For all what we know the Mongolian Empire was not simply a collection of brainless brutes, but they had intense knowledge of their opponents: descriptions, maps, information about the technology, culture and especially competing groups of people which can be used to their advantage. Also their military leadership was efficient, knowledgable and adaptable. Khublai Khan was very interested in adapting and fostering Chinese and Muslim knowledge.

So why did the Mongols destroy the libraries when they raided Baghdad in 1258? Shouldn't the vast knowledge available about the lands in the West, Europe and Africa and the available technology have tempted them to plunder and evaluate the scriptures for their own purposes?


2 Answers 2


Short Answer

An important reason was to destroy those Muslims who opposed the Mongols. This meant that their mosques and Islamic texts were also targeted, especially those of the Isma‘ilis, a Shi‘ite sect which had openly defied the Mongols and which had probably been involved in an attempt on the life Mongke Khan.

It should be noted, though, that the destruction of Baghdad, an 'Arab-Muslim imperial capital' was almost totally indiscriminate and can thus be seen as a message to other cities considering resistance.


Generally, the Mongols did not try to impose their beliefs on those they conquered:

The Mongol rulers presented the clergy of the recognized religions — Christianity, Buddhism, Taoism (Daoism), and Islam — a deal: In return for their prayers to God for the Mongol rulers, the rulers would grant the clergy equal status and exemption from military service and taxes.

However, there were exceptions and those who resisted could expect harsh treatment.

Certain religious groups were also seen as anti-Mongol or subversive and hence eliminated. The Isma‘ilis, or “Assassins,” a sect of Shi‘ite Muslims, had assassinated Mongol officials

The Assassins attack in 1251 was probably aimed at Mongke Khan. Edwin Black in Banking on Baghdad (2004), citing three other sources, says

The Assassins, according to accounts, sent 400 of their best to kill the ruling khan in the name of Islam. The khan’s many bodyguards and spies foiled the conspiracy and blamed the entire Islamic establishment. In 1251, Grand Khan Mongke made the decision. Baghdad was to be demolished.

The assignment was given to Hulagu Khan, the grandson of Genghis, who launched his forces two years later, after immense preparation.

Alamut, an Assassin stronghold, was taken by Mongke Khan's younger brother Hulagu Khan in 1256 and its library destroyed. In particular, "every manuscript which related to Ismailian" was destroyed. Thousands of Isma‘ilis were also massacred.

When the Mongols advanced on the Abbasid Caliphate in January 1258, the Caliph not only refused to submit but was openly defiant. As the capital, Baghdad, was ill-equipped to defend itself, this proved to be extremely foolish and all resistance was overcome in February 1258. The destruction wrought was almost complete and included the House of Wisdom. According to witnesses, so many texts were destroyed that the river ran black with ink. Unknown hundreds of thousands were slaughtered (so the river is also described as having run red with blood, but these 'colourful' statements about the river are probably exaggerations); spared, though, were the Christians, one likely reason being that Hulagu's mother (Sorghaghtani Beki) and wife (Doquz Khatun) were both Christians.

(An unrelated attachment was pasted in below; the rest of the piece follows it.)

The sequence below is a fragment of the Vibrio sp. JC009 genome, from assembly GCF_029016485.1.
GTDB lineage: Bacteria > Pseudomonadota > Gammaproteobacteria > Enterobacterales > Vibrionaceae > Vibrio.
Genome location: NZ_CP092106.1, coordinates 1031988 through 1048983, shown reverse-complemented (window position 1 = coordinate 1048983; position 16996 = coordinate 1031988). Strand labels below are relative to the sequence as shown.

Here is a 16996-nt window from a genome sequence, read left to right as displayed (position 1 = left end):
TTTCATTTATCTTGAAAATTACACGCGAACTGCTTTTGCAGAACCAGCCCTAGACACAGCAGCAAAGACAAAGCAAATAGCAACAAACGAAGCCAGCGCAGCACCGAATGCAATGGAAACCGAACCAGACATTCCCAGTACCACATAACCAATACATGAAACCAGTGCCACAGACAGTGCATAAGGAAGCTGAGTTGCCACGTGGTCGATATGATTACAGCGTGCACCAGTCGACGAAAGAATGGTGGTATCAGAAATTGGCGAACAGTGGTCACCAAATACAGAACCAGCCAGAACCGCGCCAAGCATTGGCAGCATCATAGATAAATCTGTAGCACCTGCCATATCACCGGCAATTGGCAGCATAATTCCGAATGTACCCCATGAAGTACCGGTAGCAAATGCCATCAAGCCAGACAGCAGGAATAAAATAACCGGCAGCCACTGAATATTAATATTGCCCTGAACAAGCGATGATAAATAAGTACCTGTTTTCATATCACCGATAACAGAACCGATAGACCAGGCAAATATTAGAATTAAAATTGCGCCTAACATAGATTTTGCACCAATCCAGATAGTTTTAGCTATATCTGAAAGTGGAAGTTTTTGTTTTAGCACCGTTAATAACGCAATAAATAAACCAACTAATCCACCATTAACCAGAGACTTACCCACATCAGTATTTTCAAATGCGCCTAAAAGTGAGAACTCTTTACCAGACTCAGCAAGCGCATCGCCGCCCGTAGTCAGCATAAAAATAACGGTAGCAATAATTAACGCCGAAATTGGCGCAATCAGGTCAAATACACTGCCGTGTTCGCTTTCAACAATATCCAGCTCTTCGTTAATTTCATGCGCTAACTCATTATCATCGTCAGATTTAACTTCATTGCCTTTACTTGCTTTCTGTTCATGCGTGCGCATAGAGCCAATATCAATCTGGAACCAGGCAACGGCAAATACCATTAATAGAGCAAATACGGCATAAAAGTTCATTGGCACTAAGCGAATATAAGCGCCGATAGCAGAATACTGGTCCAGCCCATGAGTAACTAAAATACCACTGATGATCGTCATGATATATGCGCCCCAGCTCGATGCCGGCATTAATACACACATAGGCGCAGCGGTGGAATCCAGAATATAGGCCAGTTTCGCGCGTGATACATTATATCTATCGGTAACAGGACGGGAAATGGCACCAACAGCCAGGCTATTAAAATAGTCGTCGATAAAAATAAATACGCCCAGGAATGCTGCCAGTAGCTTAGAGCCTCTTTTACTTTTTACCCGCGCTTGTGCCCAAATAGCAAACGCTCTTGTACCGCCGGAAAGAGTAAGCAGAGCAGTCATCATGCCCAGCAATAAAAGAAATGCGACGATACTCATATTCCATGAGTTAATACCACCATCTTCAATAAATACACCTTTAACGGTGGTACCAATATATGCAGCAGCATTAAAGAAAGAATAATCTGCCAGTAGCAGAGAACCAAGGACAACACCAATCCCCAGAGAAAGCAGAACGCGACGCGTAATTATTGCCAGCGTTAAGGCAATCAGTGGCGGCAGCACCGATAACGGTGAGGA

Despite the massacres at Baghdad and elsewhere, evidence suggests that there is no reason to suppose that Hulagu had a particular hatred for Muslims as this site claims. His army included Muslim soldiers, he left compliant Muslim communities largely untouched and he allowed the Muslim scholar Nasir al-Din al-Tusi to seek out other scholars who had fled the Mongol onslaughts, and authorized paying them salaries to continue their work in Maraghah in Iran.

Other source:

Abdulhadi Hairi, 'Nasir al-Din Tusi and the Mongol Invasion of Baghdad' (MA thesis, 1968) Note: clicking on the link downloads the document directly)

  • 3
    Knowing that the Khwarezmid Empire was literally exterminated by the Mongols by killing one of their caravans and envoys in Otrar, your answer makes perfect sense when the Assassins tried to assault the Khan. May 23, 2018 at 14:13
  • 2
    And they had the example of Genghis Khan, who would spare cities that surrendered but "make an example" of the ones that resisted.
    – Spencer
    May 27, 2018 at 18:16
  • I've read that some transcripts or books from the House of Wisdom were taken to the Mongol Empire. Where exactly they ended up is unknown.
    – Samid
    Nov 15, 2020 at 8:51

The Mongols were a sort of enlightened people, but they really didn't take lightly any threat to their rule. The Abassids didn't submit to the Mongol terms, during the late negotiation they apparently offended the Mongols.

That never ended well for anyone during that time period. They did not need anything else that show the world nothing could stop them while they're attacking you. The most epic library of all time will not stop them in their track. This was an example that defying them was useless.

I do not think it goes much more than that; this link summarize it all.

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